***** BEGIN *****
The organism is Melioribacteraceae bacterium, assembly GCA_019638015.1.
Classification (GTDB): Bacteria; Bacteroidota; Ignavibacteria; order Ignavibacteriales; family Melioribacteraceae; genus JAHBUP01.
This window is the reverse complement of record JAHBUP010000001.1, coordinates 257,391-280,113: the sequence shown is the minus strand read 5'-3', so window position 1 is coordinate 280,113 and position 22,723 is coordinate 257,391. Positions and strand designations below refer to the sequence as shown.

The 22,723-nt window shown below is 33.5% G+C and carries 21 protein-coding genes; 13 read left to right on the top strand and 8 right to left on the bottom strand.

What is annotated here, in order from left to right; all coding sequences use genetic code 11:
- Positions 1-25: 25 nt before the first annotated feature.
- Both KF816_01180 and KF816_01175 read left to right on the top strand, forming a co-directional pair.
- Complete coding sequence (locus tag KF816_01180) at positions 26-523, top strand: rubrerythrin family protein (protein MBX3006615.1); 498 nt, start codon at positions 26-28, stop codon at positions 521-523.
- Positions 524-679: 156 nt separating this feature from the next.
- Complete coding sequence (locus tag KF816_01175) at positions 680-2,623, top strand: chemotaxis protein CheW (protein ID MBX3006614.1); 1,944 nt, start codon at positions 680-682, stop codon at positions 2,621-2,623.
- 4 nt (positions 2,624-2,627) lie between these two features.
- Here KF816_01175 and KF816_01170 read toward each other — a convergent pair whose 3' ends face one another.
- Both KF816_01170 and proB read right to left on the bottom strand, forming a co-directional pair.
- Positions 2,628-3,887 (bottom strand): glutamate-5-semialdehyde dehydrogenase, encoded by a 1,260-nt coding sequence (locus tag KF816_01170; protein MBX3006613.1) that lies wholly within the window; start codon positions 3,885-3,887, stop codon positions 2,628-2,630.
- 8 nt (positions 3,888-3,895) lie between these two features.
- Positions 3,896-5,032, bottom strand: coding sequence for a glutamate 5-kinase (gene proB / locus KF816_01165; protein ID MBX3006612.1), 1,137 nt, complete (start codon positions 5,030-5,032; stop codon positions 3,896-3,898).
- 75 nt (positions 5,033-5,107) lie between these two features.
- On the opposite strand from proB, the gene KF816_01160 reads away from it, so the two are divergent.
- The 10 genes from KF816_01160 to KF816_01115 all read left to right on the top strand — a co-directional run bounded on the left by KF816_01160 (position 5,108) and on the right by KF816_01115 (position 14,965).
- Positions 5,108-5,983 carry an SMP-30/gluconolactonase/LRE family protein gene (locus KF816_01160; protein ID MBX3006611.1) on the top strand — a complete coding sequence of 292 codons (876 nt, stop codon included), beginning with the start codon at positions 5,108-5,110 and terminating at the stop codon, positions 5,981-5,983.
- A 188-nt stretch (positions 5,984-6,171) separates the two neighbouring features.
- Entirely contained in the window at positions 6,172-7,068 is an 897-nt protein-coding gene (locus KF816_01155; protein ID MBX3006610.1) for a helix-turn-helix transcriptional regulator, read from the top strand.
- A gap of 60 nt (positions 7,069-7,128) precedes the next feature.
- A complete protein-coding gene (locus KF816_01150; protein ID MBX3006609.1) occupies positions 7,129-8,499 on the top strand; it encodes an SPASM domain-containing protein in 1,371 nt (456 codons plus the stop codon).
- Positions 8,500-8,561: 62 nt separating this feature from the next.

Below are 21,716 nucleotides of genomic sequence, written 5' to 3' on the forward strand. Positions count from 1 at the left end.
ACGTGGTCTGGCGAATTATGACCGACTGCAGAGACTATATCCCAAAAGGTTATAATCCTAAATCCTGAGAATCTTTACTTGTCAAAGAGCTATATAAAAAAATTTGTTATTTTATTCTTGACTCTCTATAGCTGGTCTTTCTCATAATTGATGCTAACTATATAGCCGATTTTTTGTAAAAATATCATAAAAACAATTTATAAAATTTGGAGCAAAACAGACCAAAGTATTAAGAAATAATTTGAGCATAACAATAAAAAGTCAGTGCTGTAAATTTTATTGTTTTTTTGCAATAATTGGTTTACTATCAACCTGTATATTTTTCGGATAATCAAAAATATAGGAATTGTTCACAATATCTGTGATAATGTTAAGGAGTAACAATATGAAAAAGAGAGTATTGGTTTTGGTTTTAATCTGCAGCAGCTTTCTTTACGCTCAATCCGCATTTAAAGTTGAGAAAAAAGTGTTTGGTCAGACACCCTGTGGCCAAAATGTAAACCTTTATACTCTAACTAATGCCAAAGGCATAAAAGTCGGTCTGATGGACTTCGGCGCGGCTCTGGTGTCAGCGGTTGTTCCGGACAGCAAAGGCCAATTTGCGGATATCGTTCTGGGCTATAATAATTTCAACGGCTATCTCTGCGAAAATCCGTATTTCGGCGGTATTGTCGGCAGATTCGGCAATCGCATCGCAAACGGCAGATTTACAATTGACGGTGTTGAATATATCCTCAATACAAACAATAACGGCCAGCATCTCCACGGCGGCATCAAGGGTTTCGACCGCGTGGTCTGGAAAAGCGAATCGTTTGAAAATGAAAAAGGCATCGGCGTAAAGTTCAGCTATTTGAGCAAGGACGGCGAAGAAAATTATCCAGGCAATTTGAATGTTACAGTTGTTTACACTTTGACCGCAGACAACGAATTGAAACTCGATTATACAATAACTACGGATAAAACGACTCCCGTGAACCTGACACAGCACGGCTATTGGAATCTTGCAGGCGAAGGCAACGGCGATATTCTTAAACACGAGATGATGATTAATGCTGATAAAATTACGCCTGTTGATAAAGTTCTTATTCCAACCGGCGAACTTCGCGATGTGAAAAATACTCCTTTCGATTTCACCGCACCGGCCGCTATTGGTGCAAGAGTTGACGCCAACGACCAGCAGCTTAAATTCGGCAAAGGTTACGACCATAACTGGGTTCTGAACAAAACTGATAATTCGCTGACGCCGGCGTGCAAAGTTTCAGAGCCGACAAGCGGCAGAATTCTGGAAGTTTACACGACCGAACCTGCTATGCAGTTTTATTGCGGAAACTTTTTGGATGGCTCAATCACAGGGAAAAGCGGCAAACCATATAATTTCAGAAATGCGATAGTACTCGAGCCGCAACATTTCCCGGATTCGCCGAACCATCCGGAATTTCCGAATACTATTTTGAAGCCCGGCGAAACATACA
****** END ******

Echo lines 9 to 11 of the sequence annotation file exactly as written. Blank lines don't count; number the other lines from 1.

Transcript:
- Positions 524-679: 156 nt separating this feature from the next.
- Complete coding sequence (locus tag KF816_01175) at positions 680-2,623, top strand: chemotaxis protein CheW (protein ID MBX3006614.1); 1,944 nt, start codon at positions 680-682, stop codon at positions 2,621-2,623.
- 4 nt (positions 2,624-2,627) lie between these two features.